Charlotte’s progress has been substantial in the two years since she began therapy, but I hesitate to dwell too much on it. Charlotte isn’t valuable because her tolerance for riding in a car has increased or she’s learned to initiate play with preferred peers. Charlotte has always been valuable, whether she’s melting down in the corner of the classroom or quietly working on her reading.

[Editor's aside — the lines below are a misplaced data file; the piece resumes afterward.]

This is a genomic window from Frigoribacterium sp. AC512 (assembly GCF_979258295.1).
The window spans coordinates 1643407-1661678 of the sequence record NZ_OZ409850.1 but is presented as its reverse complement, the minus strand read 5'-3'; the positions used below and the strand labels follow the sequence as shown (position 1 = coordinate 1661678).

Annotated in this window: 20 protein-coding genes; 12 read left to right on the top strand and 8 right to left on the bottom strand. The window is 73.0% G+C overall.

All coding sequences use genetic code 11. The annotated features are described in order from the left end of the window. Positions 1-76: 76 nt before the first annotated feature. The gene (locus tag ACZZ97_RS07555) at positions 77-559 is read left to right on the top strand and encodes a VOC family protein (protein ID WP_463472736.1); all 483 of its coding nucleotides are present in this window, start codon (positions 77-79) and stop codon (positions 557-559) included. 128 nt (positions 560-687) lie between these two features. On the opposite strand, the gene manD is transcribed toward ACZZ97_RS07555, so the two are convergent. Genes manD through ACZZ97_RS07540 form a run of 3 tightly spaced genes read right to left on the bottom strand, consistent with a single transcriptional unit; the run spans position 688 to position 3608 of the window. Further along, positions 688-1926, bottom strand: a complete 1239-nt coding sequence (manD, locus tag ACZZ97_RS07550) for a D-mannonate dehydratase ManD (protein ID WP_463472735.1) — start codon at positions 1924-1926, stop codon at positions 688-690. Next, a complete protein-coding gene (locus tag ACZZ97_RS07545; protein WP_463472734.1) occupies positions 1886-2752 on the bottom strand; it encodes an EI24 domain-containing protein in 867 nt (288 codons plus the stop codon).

I often see autism described as having a lack of empathy, but I find that hard to believe. Charlotte lacks a sophisticated understanding of how other people think, but she has an innate sense of how they feel. She finds ways to comfort people who are hurting, even when they do their best not to show it, and she is the first one to draw a picture or make a card for someone in need.
When we pass a homeless person on the street, she is moved to tears at the thought of someone living without a home. Charlotte doesn’t suffer from lack of empathy; she is overwhelmed by it.
— Jody Allard (Washington Post)